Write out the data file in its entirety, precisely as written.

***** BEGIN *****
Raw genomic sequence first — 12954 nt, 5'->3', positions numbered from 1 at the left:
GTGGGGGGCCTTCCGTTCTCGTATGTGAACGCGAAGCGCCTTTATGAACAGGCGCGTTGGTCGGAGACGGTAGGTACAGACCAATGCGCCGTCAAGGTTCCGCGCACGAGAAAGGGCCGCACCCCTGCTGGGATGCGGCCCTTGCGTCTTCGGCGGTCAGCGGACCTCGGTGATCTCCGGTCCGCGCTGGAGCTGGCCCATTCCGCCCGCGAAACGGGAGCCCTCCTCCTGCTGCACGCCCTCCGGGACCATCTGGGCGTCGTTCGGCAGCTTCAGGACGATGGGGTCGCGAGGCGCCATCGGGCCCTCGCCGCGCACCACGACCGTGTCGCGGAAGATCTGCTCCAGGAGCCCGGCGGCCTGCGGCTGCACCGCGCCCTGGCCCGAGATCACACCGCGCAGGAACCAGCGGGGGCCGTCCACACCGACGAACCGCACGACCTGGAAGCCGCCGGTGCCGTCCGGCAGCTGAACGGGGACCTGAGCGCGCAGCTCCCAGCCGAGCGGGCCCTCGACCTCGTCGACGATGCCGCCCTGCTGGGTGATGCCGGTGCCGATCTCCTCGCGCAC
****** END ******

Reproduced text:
Raw genomic sequence first — 12954 nt, 5'->3', positions numbered from 1 at the left:
GTGGGGGGCCTTCCGTTCTCGTATGTGAACGCGAAGCGCCTTTATGAACAGGCGCGTTGGTCGGAGACGGTAGGTACAGACCAATGCGCCGTCAAGGTTCCGCGCACGAGAAAGGGCCGCACCCCTGCTGGGATGCGGCCCTTGCGTCTTCGGCGGTCAGCGGACCTCGGTGATCTCCGGTCCGCGCTGGAGCTGGCCCATTCCGCCCGCGAAACGGGAGCCCTCCTCCTGCTGCACGCCCTCCGGGACCATCTGGGCGTCGTTCGGCAGCTTCAGGACGATGGGGTCGCGAGGCGCCATCGGGCCCTCGCCGCGCACCACGACCGTGTCGCGGAAGATCTGCTCCAGGAGCCCGGCGGCCTGCGGCTGCACCGCGCCCTGGCCCGAGATCACACCGCGCAGGAACCAGCGGGGGCCGTCCACACCGACGAACCGCACGACCTGGAAGCCGCCGGTGCCGTCCGGCAGCTGAACGGGGACCTGAGCGCGCAGCTCCCAGCCGAGCGGGCCCTCGACCTCGTCGACGATGCCGCCCTGCTGGGTGATGCCGGTGCCGATCTCCTCGCGCAC